An average of nine per cent of Bay of Plenty beneficiaries have their benefits cut or cancelled by Work and Income each year.

In the last quarter, 1758 sanctions were imposed on just over 20,000 Bay of Plenty beneficiaries, according to data from the Ministry of Social Development.

The number has reduced since the same quarter of 2015 when 2529 sanctions were imposed on local beneficiaries.

Sanctions can be imposed on Work and Income clients for failing to fulfil a number of obligations, such as looking for work, preparing for work or attending appointments with a case manager.


The most common reason at a national level is failing to attend scheduled appointments, according to the Ministry of Social Development.

The number of sanctions per Bay of Plenty beneficiary is higher than Auckland, Waikato, Northland, the East Coast and the central North Island.

It is possible to sanction a beneficiary twice in the same quarter, meaning the total proportion of beneficiaries sanctioned could be lower.

Beneficiary fraud has come under scrutiny in recent weeks after Green party co-leader Metiria Turei admitted she lied to Winz while receiving a benefit in the 1990s.

Ministry of Social Development regional commissioner of social development Mike Bryant said local Work and Income offices had few issues with the sanction process.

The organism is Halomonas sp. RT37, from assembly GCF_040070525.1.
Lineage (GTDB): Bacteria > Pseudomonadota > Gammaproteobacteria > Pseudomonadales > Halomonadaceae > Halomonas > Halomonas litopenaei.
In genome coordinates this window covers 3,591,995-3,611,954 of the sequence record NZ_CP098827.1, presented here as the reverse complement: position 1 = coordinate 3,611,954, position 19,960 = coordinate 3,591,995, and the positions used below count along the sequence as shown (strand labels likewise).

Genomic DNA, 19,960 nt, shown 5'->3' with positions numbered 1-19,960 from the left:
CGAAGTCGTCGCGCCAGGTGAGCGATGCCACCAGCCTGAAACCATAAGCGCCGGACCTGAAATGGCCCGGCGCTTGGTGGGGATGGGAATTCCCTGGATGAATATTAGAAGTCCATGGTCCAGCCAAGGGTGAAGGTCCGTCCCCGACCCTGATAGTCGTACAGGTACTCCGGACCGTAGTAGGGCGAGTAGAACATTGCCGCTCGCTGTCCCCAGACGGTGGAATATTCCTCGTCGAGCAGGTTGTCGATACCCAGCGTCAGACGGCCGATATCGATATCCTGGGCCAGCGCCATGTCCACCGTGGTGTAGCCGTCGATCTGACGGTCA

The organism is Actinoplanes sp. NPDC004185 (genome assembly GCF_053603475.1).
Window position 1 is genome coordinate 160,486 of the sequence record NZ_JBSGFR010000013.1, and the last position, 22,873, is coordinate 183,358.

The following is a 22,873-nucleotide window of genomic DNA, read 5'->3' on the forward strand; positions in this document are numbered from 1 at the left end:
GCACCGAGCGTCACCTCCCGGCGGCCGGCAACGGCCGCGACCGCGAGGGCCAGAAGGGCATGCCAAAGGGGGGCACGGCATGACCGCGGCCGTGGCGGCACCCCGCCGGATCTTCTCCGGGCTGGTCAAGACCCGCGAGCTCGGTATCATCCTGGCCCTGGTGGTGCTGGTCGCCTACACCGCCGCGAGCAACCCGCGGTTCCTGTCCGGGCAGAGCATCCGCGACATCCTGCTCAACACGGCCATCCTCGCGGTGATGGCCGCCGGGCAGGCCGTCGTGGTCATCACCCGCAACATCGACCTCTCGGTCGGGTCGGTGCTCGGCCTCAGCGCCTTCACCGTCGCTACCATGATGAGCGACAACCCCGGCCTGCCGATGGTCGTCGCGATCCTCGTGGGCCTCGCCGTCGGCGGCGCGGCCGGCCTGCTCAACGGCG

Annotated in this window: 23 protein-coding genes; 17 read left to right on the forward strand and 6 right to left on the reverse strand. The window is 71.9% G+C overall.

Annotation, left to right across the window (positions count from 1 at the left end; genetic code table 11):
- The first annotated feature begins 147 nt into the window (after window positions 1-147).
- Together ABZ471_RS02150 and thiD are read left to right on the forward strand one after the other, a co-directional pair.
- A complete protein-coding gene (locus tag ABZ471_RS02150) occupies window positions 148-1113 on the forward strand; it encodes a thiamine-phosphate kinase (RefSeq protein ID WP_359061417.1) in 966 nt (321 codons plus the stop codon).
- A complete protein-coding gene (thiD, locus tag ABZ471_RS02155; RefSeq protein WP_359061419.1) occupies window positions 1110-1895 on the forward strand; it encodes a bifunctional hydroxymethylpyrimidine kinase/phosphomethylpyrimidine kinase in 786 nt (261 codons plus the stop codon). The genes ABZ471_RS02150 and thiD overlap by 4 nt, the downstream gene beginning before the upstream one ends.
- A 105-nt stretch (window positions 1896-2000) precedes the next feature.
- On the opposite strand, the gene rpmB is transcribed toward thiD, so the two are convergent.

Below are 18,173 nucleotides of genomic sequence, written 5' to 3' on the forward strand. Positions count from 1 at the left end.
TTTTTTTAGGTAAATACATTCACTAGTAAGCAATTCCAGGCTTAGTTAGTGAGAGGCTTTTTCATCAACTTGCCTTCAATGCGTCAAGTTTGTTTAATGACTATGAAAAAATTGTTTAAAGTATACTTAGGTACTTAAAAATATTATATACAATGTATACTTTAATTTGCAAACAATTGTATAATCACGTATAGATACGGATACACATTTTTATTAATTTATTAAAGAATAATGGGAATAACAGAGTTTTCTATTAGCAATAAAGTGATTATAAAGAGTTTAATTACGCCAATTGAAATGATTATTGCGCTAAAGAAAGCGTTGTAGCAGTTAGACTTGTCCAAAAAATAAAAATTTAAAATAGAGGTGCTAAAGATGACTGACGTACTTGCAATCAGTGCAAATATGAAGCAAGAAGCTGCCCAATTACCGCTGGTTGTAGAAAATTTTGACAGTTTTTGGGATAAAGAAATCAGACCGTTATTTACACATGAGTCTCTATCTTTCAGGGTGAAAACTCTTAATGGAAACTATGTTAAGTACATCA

"Our sanction numbers are in line with other regions such as Waikato, who have a similar number and proportion of clients on the different benefit types."

Waikato had 56 per cent more beneficiaries than the Bay of Plenty region in the last quarter, but just 30 per cent more sanctions than the Bay of Plenty.

"While there is a greater focus on work, we have ensured that people have the ability to meet their obligations, and recomply without impact to their benefit when they fail those obligations," Mr Bryant said.


"We also do a huge amount of work to ensure that people who are sanctioned, particularly those with children, are contacted regularly and helped to recomply."

Work and Income imposed just over 7500 sanctions on Bay of Plenty beneficiaries in the last year.

Beneficiary advocate Jeremy Roundill said benefits were often cut with no regard to the law which governs the process.

"In my experience, Work and Income cut benefits unlawfully more often than not.

"Service centre managers are often ignorant of the legislation which mandates them, and have not been correctly trained to operate in the way the Act dictates."

The Social Security Act 1964 governed the process for severing a benefit - written notice was required and the beneficiary must be informed they could appeal the decision within five days.

The only regions with more benefit sanctions than the Bay of Plenty in the second quarter of this year were Auckland and Waikato.

Work and Income imposed 4530 benefit sanctions in Auckland, just over twice as many as in the Bay of Plenty.

Auckland had about four times as many beneficiaries and five-and-a-half times the population of the Bay of Plenty region.

Tauranga Budget Advisory Service manager Diane Bruin said she had not seen many clients who had a benefit sanction recently.

Benefits could be reduced by a percentage, suspended or cancelled, depending on whether the client had previous sanctions and whether they had dependent children.